Recognizing that pilots will have different backgrounds and levels of experience, instruction in the classroom, Flight Training Device (FTD) and in actual aircraft in flight is designed to prepare the attendee to successfully meet the course standards. In this respect, the standards followed by the instructor reflect the standards imposed for aircraft operation by FAA, EASA, other international regulators, and Bell Helicopter Textron.
Training will be considered complete with demonstrated knowledge of aircraft systems and proficiency in flight maneuvers appropriate to the course of instruction.
Standards of performance and knowledge will coincide with those applied by the FAA Practical Test Standard or other regulatory standards appropriate to the rating sought or in the case of recurrent training, appropriate to the rating held. Academic and flight instructors will place special emphasis upon areas of aircraft operation which are most critical to flight safety. Among these areas are aircraft control and sound judgment in decision making.
Satisfactory performance is based on:
In the judgment of the instructor, if the standards of performance are not met, or tolerances are consistently exceeded, performance would be considered unsatisfactory. Further training may be necessary to meet the acceptable standard. Each situation will be evaluated on a case by case basis.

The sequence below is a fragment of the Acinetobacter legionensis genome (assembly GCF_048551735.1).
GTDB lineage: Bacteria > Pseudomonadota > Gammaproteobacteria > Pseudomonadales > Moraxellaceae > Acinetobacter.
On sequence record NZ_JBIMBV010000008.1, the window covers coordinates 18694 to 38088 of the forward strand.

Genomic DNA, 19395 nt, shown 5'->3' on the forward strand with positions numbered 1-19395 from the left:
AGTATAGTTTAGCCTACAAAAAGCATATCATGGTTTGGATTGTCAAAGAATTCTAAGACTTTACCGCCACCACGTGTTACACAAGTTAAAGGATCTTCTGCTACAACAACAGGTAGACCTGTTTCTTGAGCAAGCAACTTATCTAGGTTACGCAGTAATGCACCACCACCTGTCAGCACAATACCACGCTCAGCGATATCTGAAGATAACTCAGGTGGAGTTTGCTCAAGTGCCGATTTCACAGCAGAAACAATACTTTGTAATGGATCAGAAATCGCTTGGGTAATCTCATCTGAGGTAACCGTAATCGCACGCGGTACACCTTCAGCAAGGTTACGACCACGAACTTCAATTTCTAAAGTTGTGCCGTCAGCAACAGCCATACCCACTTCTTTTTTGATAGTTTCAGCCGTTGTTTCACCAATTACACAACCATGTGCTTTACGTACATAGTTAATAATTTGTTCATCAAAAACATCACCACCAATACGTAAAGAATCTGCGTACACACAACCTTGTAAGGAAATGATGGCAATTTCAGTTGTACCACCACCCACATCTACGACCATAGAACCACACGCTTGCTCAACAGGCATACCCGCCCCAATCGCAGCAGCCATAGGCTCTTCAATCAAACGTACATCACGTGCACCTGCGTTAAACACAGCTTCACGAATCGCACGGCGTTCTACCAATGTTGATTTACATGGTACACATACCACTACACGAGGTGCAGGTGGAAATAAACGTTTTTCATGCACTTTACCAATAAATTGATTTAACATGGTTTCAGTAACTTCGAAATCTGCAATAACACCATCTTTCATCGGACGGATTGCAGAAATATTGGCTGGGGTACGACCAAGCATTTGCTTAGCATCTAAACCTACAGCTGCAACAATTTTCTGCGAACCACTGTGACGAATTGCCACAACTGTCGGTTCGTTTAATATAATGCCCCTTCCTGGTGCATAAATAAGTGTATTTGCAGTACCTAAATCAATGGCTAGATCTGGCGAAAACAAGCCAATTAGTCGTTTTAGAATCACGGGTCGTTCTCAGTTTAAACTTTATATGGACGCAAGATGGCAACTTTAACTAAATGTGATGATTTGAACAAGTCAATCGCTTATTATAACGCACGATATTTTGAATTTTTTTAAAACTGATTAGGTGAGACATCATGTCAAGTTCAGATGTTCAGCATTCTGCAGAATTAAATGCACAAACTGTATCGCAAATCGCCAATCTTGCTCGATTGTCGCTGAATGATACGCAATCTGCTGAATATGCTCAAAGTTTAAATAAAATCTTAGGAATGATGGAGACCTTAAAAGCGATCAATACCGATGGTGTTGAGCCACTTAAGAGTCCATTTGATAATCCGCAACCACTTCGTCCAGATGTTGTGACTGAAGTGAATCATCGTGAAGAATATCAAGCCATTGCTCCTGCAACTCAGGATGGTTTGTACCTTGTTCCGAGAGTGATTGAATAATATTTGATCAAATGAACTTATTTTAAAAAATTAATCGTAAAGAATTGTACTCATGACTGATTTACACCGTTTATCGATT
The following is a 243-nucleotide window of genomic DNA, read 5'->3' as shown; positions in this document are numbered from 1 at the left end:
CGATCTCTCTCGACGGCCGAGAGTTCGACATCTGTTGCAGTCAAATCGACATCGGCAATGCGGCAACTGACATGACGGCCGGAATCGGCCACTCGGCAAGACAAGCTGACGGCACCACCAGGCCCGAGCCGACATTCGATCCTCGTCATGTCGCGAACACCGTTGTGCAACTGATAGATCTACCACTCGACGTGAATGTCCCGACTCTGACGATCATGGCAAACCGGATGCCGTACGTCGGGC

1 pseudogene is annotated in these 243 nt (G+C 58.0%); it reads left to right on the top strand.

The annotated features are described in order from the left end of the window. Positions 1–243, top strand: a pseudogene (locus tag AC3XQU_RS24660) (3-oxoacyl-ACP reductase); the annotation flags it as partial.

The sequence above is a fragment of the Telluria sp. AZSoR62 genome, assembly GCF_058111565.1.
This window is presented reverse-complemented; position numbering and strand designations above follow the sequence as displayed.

Experience is important, however, instruction received in the classroom and training lab cannot be overemphasized. Training will be considered complete after demonstrated ability to perform to the course standards. These standards are imposed by EASA, other international regulators, and Bell Helicopter Textron for actual maintenance and operation of the equipment.
Since the principal objective of training is to teach maintenance, service, inspection and overhaul of actual airworthy aircraft, successful course completion will be judged by demonstrated skills and work habits and not solely by an academic examination grade. Grading will be termed as "Satisfactory" or "Unsatisfactory" in practical shop work relative to the Training Academy and regulatory standards. Speed of performance will not be judged, but rather safety measures and approved maintenance procedures employed. All maintenance, repairs and alterations must be accomplished with the use of such tools, equipment and test apparatus as are necessary to insure completion in accordance with accepted industry practices.
Techniques, procedures and practices set forth in approved manuals for the performance of airworthiness maintenance and inspection programs, manufacturer's flight and maintenance manuals, and applicable vendor manuals will constitute acceptable techniques, procedures and practices.